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Promotional intensity claims another victim

Leading beauty products manufacturer Elizabeth Arden is the latest company to cite an intensely promotional marketplace as the reason for worse-than-expected holiday season sales and profits.

The company said sales for its second quarter ended Dec. 31, would be in the range of $414 to $418 million and earnings per share would be between $1.13 and $1.16, substantially below sales of $468 million and earnings of $1.47 during the same period the prior year.

“Our results were significantly impacted by an increased level of highly promotional and discounted activity globally and weaker than anticipated holiday retail sales and replenishment orders at a number of our non-prestige retail accounts in North America,” said E. Scott Beattie, president and CEO of Elizabeth Arden. “While we are disappointed with these results, we made the strategic decision in the quarter not to participate fully in the heavy promotional and discounted environment.”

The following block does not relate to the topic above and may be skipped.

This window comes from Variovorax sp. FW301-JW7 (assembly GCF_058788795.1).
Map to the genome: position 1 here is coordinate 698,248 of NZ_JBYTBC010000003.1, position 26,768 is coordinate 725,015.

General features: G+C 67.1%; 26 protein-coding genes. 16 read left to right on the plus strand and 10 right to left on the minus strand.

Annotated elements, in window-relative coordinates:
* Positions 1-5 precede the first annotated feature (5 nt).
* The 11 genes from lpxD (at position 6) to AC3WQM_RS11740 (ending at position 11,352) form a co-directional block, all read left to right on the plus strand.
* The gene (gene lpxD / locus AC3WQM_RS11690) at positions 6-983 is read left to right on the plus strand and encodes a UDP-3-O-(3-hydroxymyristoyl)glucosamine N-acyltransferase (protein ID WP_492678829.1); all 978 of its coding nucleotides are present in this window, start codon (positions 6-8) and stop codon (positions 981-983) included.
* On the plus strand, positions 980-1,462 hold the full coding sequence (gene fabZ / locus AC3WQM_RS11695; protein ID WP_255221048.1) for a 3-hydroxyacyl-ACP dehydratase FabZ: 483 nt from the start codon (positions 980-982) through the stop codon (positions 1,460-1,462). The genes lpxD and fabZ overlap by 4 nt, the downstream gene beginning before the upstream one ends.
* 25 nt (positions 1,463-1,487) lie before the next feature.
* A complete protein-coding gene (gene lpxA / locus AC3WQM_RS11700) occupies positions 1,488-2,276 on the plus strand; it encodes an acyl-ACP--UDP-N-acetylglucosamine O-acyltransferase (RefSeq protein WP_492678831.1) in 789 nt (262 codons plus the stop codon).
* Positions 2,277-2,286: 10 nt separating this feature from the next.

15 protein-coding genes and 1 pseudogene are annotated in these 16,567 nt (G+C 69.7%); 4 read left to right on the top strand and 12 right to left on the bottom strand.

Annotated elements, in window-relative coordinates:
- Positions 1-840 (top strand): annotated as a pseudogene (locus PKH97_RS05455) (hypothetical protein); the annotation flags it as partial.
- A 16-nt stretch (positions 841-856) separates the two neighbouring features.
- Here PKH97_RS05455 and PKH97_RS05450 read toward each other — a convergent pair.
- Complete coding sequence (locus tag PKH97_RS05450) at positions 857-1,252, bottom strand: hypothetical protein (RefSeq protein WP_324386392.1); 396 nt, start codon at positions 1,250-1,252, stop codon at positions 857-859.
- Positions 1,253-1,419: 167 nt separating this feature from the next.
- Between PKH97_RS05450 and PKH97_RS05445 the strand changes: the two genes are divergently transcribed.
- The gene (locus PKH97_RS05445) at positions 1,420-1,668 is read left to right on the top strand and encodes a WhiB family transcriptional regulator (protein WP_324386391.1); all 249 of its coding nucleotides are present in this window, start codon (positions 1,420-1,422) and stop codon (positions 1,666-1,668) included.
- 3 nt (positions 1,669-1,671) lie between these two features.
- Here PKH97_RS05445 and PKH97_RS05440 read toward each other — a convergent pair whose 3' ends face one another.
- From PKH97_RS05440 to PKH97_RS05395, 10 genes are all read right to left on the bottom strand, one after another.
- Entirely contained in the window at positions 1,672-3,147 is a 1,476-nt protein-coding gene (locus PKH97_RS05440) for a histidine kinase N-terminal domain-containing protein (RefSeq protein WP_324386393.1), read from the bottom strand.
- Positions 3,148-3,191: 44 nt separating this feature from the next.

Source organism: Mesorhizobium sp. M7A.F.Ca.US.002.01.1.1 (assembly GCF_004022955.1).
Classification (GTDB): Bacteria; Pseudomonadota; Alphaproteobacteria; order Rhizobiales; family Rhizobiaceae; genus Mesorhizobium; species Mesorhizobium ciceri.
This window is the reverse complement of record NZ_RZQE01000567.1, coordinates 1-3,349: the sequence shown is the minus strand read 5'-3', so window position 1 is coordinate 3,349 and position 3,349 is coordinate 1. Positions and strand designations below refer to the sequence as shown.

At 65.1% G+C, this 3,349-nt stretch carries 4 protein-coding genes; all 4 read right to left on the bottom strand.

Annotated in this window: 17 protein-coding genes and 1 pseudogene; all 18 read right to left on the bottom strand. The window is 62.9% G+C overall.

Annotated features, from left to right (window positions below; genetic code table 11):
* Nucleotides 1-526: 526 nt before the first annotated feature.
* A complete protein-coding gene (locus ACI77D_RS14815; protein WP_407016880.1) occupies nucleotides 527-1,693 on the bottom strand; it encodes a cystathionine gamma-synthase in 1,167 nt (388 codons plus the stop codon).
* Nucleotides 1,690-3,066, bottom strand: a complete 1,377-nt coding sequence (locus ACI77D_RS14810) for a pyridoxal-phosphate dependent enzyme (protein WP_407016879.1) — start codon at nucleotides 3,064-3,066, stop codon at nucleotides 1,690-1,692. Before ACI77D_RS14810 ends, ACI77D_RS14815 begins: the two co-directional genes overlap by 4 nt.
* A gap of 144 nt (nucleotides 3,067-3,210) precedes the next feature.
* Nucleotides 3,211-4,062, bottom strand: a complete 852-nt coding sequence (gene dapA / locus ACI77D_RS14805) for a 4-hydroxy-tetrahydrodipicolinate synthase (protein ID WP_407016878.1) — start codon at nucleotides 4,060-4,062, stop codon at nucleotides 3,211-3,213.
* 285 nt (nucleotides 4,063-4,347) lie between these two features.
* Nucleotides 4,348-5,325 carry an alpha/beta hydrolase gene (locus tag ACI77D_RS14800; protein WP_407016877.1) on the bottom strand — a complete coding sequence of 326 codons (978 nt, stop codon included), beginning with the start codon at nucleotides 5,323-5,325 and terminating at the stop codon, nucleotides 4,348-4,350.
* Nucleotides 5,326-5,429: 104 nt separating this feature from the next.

According to Beattie, the company’s recent results are not reflective of the underlying strength of its fragrance brand portfolio and the potential of the Elizabeth Arden brand, especially in international markets which were cited as the greatest opportunity area for profit growth.

Elizabeth Arden is the company behind some of the biggest names in beauty, including the flag ship Elizabeth Arden brand as well as celebrity fragrances such as Britney Spears, Elizabeth Taylor, Justin Bieber, Mariah Carey, Nicki Minaj, Taylor Swift, Usher and Jennifer Aniston and designer brands such as Juicy Couture, Alfred Sung, BCBGMAXAZRIA, Geoffrey Beene, Halston, Bob Mackie, Ed Hardy, John Varvatos, Lucky Brand, True Religion and Rocawear.
 

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